The most common, and easily correctable mechanical deficit occurs when the elbow moves too far from the wall, or raises too high during a Gaston. This simple aberrant motion disengages the core, and puts a lot of stress on the shoulder stabilizers. You can see that in this picture. The right shoulder is close to the wall which pushes the left shoulder away – actually shortening her reach. The right elbow is drifting away from the wall, and her hips drift right – all putting extra stress on the right shoulder. If she were to pull her right elbow down and almost rest it on the wall, she would be able to rock up and over her left foot. It’s all about moving your body on the wall, not pulling yourself up the wall.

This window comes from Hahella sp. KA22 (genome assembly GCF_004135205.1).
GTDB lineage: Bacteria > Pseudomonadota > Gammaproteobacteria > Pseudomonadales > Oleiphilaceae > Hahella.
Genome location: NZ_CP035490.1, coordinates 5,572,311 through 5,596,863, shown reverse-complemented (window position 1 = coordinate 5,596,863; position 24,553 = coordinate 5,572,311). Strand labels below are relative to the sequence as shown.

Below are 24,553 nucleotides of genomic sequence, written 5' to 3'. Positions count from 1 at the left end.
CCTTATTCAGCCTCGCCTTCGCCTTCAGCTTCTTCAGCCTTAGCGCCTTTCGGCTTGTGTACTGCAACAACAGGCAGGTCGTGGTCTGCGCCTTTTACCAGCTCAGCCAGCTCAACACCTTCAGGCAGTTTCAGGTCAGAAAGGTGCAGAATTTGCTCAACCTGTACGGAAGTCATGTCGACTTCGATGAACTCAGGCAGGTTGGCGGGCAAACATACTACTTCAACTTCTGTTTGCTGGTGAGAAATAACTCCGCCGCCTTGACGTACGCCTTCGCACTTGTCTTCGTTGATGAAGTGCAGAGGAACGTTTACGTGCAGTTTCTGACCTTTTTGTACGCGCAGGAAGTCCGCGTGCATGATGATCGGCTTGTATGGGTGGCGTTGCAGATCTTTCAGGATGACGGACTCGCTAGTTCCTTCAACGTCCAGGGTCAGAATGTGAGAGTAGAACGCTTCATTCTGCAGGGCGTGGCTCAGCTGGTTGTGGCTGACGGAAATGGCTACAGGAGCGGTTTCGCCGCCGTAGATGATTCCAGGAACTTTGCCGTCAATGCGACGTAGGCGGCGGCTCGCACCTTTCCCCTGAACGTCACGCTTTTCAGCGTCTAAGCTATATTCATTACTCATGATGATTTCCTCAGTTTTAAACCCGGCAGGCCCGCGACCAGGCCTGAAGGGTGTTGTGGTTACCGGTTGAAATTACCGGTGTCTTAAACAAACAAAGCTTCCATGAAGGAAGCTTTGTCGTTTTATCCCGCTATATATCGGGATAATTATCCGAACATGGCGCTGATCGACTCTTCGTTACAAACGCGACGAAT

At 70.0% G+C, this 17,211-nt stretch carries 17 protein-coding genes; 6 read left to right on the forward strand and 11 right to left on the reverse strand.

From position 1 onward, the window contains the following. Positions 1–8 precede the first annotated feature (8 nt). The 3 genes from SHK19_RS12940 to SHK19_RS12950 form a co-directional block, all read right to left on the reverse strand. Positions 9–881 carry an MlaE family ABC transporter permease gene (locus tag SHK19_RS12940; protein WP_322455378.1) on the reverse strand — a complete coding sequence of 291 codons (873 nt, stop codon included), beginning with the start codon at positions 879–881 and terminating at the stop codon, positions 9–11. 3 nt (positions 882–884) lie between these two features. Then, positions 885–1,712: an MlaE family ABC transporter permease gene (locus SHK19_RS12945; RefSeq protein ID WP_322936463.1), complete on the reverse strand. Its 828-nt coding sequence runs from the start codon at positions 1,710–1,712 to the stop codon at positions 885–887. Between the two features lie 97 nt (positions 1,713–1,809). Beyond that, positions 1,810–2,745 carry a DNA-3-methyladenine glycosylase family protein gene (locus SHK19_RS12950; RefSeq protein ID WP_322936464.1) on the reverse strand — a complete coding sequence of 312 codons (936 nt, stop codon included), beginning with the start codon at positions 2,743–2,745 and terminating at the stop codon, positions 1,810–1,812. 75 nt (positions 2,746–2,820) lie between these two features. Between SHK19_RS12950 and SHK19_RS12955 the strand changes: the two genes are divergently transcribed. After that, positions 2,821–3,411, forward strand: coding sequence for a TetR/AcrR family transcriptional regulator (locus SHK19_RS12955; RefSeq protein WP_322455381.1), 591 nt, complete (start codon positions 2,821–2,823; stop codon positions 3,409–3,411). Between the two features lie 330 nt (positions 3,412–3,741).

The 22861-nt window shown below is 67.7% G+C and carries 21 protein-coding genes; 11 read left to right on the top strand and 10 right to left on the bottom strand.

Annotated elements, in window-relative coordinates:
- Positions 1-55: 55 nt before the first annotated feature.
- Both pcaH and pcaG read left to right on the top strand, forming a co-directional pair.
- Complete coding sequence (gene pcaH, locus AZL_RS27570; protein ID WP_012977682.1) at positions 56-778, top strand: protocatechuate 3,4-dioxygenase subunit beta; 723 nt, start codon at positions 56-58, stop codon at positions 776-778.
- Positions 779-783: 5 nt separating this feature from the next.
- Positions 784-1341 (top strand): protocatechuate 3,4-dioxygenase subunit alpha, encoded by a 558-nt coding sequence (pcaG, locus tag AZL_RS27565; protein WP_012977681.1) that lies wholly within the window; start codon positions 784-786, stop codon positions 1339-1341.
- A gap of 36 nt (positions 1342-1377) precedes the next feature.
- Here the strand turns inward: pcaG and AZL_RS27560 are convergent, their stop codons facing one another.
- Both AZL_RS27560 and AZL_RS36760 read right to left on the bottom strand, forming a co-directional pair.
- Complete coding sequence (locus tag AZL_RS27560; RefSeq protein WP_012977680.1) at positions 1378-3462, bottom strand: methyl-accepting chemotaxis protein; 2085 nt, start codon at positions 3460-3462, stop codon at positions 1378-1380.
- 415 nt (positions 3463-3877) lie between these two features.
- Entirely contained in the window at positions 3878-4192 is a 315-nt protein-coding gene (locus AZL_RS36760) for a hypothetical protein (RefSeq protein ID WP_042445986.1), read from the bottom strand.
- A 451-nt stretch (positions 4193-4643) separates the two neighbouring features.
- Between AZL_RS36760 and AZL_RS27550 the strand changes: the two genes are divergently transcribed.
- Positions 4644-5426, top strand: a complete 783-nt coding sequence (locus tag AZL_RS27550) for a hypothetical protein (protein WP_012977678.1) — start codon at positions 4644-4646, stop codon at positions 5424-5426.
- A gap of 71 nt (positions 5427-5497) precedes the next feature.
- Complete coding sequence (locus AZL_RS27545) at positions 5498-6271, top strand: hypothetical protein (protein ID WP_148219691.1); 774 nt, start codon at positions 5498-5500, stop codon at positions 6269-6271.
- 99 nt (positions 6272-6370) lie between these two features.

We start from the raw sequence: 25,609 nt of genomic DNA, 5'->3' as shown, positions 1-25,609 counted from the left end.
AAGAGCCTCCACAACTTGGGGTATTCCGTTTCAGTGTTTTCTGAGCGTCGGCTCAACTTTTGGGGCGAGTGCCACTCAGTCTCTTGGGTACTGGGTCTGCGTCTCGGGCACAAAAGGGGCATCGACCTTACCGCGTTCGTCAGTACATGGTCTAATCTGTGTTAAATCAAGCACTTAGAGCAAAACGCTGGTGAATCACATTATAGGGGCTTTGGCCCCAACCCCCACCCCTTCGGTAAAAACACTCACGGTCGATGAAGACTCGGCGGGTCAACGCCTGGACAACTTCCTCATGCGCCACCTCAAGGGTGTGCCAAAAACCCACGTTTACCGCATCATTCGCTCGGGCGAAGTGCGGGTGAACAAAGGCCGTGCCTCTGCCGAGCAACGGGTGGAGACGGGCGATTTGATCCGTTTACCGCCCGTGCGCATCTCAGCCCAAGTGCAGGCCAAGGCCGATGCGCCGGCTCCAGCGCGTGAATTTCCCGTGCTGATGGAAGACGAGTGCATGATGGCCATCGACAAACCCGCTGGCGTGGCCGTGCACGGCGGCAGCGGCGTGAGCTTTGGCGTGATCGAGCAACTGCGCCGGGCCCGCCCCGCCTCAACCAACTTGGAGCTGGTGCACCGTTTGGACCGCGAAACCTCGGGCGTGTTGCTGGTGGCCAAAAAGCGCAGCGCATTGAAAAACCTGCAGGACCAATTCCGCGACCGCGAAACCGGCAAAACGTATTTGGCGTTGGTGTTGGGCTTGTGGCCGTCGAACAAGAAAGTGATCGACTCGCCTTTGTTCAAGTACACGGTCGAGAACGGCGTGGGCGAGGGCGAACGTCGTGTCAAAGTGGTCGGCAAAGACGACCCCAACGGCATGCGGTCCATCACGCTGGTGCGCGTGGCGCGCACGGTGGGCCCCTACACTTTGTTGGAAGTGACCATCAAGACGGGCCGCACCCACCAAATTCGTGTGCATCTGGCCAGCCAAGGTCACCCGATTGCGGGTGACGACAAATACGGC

Doing this: pulling the elbow straight down from the hold, and pulling the bottom corner of your scapula up toward your elbow – you should feel your chest lift up, essentially pushing yourself into a mini front-lever. You’ll feel your core engage, and your feet push down into the holds.